Bars and restaurants that offer video gambling in Brookfield will soon pay 10 times more per machine to license them locally.

Village trustees are poised to approve increasing the per-machine fee from $25 to $250 at their meeting on Feb. 14 at 6:30 p.m. in the council chamber of the village hall, 8820 Brookfield Ave. The increase will become effective immediately upon passage.

“I think $250 per terminal per year is a drop in the bucket,” said Trustee Jennifer Hendricks during a discussion of the subject at the village board’s committee of the whole meeting on Jan. 24.

Hendricks was referencing the income bar and restaurant owners derive from having the machines in their establishments. Just for the month of December 2021, the average income for the 14 businesses in Brookfield with video gambling machines was nearly $10,000.

That figure represents all taxes having been paid to the state and municipality, and the remaining net income having been split 50-50 between establishment owners and video gambling machine vendors. 

In December 2021 alone, the pre-tax net income from all 79 video gambling machines in Brookfield was almost $425,000.

The ability for non-home rule communities like Brookfield to increase the gambling machine license fee to $250 came via state legislation signed into law by Gov. J.B. Pritzker in December.

While home rule communities – municipalities with populations of 25,000 or greater or smaller towns whose voters have approved a home rule referendum – always had leeway to charge higher fees for local video gambling machine licenses, the Illinois General Assembly had set the per-machine fee for non-home rule communities at $25 when the law passed a decade ago.

The city of Harvey, a home rule municipality in the south suburbs, charges a per-machine license fee of $1,000, while Countryside charges $750, according to Brookfield Finance Director Doug Cooper. Tinley Park, meanwhile, charges $1,350 per machine, a figure split by the establishment owner and machine vendor.

“I know this might be a concern of some of the board members, if not all of you, that we might be charging another fee on top some other fee we have for those businesses, but I think it’s affordable for them,” Cooper said.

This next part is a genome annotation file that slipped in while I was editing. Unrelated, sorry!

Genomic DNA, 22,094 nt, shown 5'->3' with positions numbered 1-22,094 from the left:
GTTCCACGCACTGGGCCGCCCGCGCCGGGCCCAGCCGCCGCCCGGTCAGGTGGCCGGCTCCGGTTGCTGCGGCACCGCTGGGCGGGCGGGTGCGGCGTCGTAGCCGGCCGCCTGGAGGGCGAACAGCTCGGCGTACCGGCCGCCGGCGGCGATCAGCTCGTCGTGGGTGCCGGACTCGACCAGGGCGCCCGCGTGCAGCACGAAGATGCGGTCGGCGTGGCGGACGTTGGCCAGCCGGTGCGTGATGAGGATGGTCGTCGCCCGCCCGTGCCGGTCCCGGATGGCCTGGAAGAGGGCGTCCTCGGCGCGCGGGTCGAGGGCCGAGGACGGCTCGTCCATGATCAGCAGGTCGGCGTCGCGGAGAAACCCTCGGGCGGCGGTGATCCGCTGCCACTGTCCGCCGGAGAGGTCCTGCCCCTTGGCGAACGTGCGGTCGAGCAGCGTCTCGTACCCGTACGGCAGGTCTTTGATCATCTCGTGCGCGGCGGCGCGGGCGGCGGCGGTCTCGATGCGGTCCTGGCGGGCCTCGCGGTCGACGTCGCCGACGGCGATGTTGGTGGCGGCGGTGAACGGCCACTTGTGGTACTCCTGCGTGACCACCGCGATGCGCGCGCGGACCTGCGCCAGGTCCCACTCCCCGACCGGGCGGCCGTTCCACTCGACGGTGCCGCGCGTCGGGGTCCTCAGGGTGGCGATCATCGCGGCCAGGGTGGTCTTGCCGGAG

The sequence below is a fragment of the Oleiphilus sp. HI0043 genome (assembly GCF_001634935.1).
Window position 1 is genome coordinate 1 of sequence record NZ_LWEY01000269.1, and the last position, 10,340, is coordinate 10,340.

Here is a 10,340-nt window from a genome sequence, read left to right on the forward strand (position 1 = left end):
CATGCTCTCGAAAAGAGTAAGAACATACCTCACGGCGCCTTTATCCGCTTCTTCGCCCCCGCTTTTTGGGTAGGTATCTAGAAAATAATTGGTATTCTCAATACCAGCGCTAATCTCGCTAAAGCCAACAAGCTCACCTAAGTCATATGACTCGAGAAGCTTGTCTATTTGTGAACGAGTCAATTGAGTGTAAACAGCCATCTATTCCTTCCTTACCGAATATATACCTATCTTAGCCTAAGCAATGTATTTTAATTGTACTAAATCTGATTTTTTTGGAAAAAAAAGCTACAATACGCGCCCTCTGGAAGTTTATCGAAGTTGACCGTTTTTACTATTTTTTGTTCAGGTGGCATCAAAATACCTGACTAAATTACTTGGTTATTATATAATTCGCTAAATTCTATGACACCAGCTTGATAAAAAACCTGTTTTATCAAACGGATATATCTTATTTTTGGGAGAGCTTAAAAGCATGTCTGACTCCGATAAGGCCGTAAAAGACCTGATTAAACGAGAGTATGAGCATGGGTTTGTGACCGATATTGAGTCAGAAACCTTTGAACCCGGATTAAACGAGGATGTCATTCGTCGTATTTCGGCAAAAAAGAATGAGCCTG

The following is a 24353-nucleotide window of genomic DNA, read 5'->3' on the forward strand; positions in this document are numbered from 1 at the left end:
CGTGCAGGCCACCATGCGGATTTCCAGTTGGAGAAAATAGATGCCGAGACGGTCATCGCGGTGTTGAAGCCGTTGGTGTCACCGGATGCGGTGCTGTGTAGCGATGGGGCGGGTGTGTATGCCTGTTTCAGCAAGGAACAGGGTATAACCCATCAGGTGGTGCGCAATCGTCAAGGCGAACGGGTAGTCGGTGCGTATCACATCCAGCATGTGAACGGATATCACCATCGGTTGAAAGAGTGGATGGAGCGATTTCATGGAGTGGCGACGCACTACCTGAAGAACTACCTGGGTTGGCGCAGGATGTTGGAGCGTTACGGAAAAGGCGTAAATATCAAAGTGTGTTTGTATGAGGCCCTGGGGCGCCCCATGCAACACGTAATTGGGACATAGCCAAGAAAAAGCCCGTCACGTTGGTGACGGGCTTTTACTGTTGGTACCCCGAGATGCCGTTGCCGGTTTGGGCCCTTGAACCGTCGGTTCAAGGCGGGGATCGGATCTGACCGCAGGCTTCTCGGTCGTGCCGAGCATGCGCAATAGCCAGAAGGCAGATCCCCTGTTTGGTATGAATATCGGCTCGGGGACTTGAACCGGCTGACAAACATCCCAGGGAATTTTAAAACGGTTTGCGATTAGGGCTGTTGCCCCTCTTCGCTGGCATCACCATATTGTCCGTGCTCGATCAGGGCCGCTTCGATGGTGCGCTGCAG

No trustees voiced any concern on Jan. 24 that the fee increase would be onerous for establishment.

The village stands to collect an additional $17,550 in revenue annually by increasing the gambling machine license fee from $25 to $250.

Trustee Katie Kaluzny said she supported the increase but wondered whether the new revenue realized from it could be directed toward initiatives that could improve quality of life in Brookfield. Kaluzny is the village board’s liaison to the Brookfield Beautification Commission and Brookfield Conservation Commission.

 “It doesn’t seem like [the fee increase] brings that much more money to the village, but I was wondering, with that amount, could it be doing something to better the community like beautification or parks equipment or a park scholarship fund?” Kaluzny asked.

Both Hendricks and Trustee Brian Conroy said they supported Kaluzny’s idea about the new revenue going toward specific initiatives.

“We can always segregate that money,” said Cooper. “That’s not going to be a problem.”

Meanwhile, video gambling made a strong comeback in Brookfield last year after a hit-or-miss 2020 when the machines were offline due to shutdowns because of the COVID-19 pandemic.

Net income from Brookfield video gambling machines in 2021 was a record $4.65 million, and about $1.5 million more than in 2019, the last full pre-pandemic year. The one big difference is that prior to the pandemic, establishments were limited to five machines. They are now allowed a maximum of six.

Two establishments in Brookfield where video gambling income rose dramatically in 2021 compared to 2019 were Ryan’s Public House and Tony’s Family Restaurant.

In 2021, Ryan’s was the village’s top establishment for video gambling income, taking in $227,174 compared to $135,961 in 2019. Tony’s was not far behind in 2021 at $204,145, a huge jump from the restaurant’s 2019 video gambling income of $72,447. 

Cordial Inn, which was the village’s unrivaled top video gambling income earner from 2013-19, ranked third in video gambling income in 2021, at $184,337. Slager’s on 47th was fourth in 2021 at $158,981 and Phil’s Sports Bar & Grill was fifth at $158,947.

The village of Brookfield’s cut of video gambling taxes – just 5 percent of the total net income – was $232,737 in 2021. The state of Illinois, which takes 29 percent in taxes, reaped a little more than $717 million from video gambling income in 2021, according to information from the Illinois Gaming Board.

Total net income in 2021 from video gambling machines in Illinois amounted to nearly $2.5 billion.